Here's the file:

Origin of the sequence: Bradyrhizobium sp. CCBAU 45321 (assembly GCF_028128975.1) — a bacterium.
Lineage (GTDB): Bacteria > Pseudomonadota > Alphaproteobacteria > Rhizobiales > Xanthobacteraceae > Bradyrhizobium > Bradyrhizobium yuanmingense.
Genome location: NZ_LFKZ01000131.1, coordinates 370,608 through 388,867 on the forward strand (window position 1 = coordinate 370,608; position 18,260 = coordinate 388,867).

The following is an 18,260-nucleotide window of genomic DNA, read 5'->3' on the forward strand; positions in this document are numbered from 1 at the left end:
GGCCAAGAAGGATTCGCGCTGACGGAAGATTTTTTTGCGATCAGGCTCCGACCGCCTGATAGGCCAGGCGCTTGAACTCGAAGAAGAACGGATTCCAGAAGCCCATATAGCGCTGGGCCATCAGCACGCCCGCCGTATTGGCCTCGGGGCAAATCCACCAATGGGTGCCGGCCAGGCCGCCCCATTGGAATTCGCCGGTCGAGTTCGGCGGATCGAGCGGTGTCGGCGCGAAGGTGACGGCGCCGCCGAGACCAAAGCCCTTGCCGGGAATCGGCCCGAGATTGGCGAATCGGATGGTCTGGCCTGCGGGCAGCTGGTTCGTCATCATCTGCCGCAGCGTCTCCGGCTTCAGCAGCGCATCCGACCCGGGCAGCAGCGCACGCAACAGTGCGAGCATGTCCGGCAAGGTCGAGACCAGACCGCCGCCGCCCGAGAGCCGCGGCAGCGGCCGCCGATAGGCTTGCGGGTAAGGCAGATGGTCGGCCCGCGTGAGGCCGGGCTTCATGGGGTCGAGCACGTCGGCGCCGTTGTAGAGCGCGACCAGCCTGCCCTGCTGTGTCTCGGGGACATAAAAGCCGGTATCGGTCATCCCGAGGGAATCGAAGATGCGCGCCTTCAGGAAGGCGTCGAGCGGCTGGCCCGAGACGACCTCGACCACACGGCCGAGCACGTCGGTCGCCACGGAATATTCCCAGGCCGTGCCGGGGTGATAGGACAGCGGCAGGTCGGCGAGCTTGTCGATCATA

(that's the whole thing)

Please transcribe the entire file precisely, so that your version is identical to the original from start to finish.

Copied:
Origin of the sequence: Bradyrhizobium sp. CCBAU 45321 (assembly GCF_028128975.1) — a bacterium.
Lineage (GTDB): Bacteria > Pseudomonadota > Alphaproteobacteria > Rhizobiales > Xanthobacteraceae > Bradyrhizobium > Bradyrhizobium yuanmingense.
Genome location: NZ_LFKZ01000131.1, coordinates 370,608 through 388,867 on the forward strand (window position 1 = coordinate 370,608; position 18,260 = coordinate 388,867).

The following is an 18,260-nucleotide window of genomic DNA, read 5'->3' on the forward strand; positions in this document are numbered from 1 at the left end:
GGCCAAGAAGGATTCGCGCTGACGGAAGATTTTTTTGCGATCAGGCTCCGACCGCCTGATAGGCCAGGCGCTTGAACTCGAAGAAGAACGGATTCCAGAAGCCCATATAGCGCTGGGCCATCAGCACGCCCGCCGTATTGGCCTCGGGGCAAATCCACCAATGGGTGCCGGCCAGGCCGCCCCATTGGAATTCGCCGGTCGAGTTCGGCGGATCGAGCGGTGTCGGCGCGAAGGTGACGGCGCCGCCGAGACCAAAGCCCTTGCCGGGAATCGGCCCGAGATTGGCGAATCGGATGGTCTGGCCTGCGGGCAGCTGGTTCGTCATCATCTGCCGCAGCGTCTCCGGCTTCAGCAGCGCATCCGACCCGGGCAGCAGCGCACGCAACAGTGCGAGCATGTCCGGCAAGGTCGAGACCAGACCGCCGCCGCCCGAGAGCCGCGGCAGCGGCCGCCGATAGGCTTGCGGGTAAGGCAGATGGTCGGCCCGCGTGAGGCCGGGCTTCATGGGGTCGAGCACGTCGGCGCCGTTGTAGAGCGCGACCAGCCTGCCCTGCTGTGTCTCGGGGACATAAAAGCCGGTATCGGTCATCCCGAGGGAATCGAAGATGCGCGCCTTCAGGAAGGCGTCGAGCGGCTGGCCCGAGACGACCTCGACCACACGGCCGAGCACGTCGGTCGCCACGGAATATTCCCAGGCCGTGCCGGGGTGATAGGACAGCGGCAGGTCGGCGAGCTTGTCGATCATA